By Richard Haugh
THE COLORADO STATESMAN
Health care reform advocates staged a morning of face time with legislators on Monday, culminating in a rally on the West Steps of the Capitol.
Their goal: Persuade legislators to adopt significant health care reform during this year’s session.
House Speaker Terrance Carroll, D-Denver, exhorted a crowd of about 200 at the Health Care Day of Action to keep the pressure on lawmakers to bring about reform. The Legislature has a commitment to reform the system, he said, especially in light of a struggling economy that continues to add to the rolls of the uninsured.
“This is not something we need to do because it can save money,” Carroll said. “That’s an important part of it, but we need reform because it’s the moral thing to do — the right thing to do.”
Carroll noted that several pieces of health-care-related legislation have been introduced this year, including House Bill 1293, the so-called provider fee bill.
HB 1293, the Health Care Affordability Act, is sponsored by Reps. Jim Riesberg, D-Greeley, and Mark Ferrandino, D-Denver, and Sen. Moe Keller, D-Wheat Ridge. It would assess a fee on hospitals and use the new revenue to draw down matching federal Medicaid dollars. Backers estimate it would bring in $1.2 billion of new funds. The money would be used to expand eligibility for Medicaid and the state’s child health plan and to reduce the cost of uncompensated care by increasing reimbursement to hospitals that treat Medicaid patients and patients from the Colorado Indigent Care Program.
“This bill will increase provider reimbursement and give them an incentive to take care of our indigent and our most vulnerable people,” Carroll said.
The bill has bipartisan sponsorship and is supported by the Colorado Hospital Association, other health providers, business groups, insurance companies and community advocacy groups.
One of HB 1293’s sponsors, Sen. Morgan Carroll, D-Aurora, told the crowd that health care reform is crucial for the viability of Colorado business and their employees. She said businesses can’t compete as long as they’re burdened with “the albatross of skyrocketing health care costs.”
“This is a moral issue as well as an economic issue,” she said. “We are subsidizing the failures of our current health care system by doing nothing.”
Other bills in the sights of health care reformers are House Bill 1273, sponsored by Rep. John Kefalas, D-Fort Collins, and Senate Bill 228, sponsored by Sen. John Morse, D-Colorado Springs.
HB 1273, the Colorado Guaranteed Health Care Act, would create a so-called single payer health care system in Colorado, with a nongovernment health care authority that would administer and pay for health care delivery. The bill is scheduled for its first hearing later this month.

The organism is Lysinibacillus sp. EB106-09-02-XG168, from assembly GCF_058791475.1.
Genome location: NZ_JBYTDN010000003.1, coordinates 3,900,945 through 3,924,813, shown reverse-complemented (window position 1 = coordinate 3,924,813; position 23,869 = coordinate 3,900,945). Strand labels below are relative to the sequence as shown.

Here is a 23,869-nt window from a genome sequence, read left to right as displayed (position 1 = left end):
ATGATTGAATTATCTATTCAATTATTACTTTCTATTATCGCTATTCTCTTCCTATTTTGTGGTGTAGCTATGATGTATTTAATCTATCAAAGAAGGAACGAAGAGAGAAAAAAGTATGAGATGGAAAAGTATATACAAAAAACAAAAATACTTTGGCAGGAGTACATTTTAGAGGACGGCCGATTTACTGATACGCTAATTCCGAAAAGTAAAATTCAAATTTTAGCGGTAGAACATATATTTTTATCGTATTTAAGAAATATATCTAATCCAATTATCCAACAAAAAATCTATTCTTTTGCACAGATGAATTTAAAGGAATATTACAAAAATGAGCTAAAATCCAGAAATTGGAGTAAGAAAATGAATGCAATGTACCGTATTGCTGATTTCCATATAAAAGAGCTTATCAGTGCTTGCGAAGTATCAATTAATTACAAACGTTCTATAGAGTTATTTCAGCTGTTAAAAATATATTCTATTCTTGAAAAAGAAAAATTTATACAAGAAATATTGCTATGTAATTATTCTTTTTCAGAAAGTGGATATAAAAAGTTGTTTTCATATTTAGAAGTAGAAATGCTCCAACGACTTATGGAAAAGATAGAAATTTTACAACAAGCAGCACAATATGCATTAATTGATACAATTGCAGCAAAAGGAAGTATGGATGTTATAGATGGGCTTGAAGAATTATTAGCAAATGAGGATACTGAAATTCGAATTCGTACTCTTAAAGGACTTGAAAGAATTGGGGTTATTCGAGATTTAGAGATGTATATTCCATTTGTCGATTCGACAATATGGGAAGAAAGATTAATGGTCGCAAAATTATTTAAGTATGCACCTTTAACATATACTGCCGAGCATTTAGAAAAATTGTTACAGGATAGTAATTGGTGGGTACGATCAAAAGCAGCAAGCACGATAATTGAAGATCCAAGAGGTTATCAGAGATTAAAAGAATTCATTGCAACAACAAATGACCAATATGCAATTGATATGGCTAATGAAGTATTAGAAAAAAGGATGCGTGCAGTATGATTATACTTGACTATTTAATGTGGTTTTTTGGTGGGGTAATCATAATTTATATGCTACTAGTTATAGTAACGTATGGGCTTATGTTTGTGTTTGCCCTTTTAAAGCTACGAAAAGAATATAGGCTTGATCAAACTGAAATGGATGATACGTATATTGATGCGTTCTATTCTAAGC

SB 228 would eliminate the Arveschoug-Bird Provision, which caps growth of the state’s general fund at 6 percent per year and allocates money above that to transportation and construction projects. Critics of the 6 percent limit say legislators should be able to allocate general fund revenue to areas where it’s most needed, including health care funding.
Not all were pleased with the rally. Some members of Healthcare for All Colorado said they were told they couldn’t display banners or cards supporting Kefalas’ single-payer bill. The group worked closely with Kefalas in crafting HB 1273.
Irene Aguilar, a doctor who heads Healthcare for All Colorado, said her group was instructed not to promote single-payer legislation at the rally because “it’s not politically viable.”
Before the event, Kefalas said he was unaware that discussion of HB 1273 was being discouraged.
“I just know that as a legislator, regardless of 1273, I received an invitation to participate, to engage with folks,” he said. “I assumed I would say a few words about the bill.”
Kefalas didn’t talk at the rally on the Capitol steps, nor did he speak on HB 1273 at a lunch following the rally, although he said he had expected to. Organizers at the lunch said no politicians were scheduled to speak to the group as a whole, but that they would have individual discussions with smaller groups during lunch.
The rally on the Capitol steps capped a morning of citizen lobbying, which started early with a meeting in the Old Supreme Court Chambers, where participants were schooled in how to talk to lawmakers. Following the rally, participants and a handful of legislators gathered at the nearby Central Presbyterian Church for lunch.
Sponsors of the Health Care Day of Action included labor unions, citizen action groups, faith-based organizations and disability group advocates.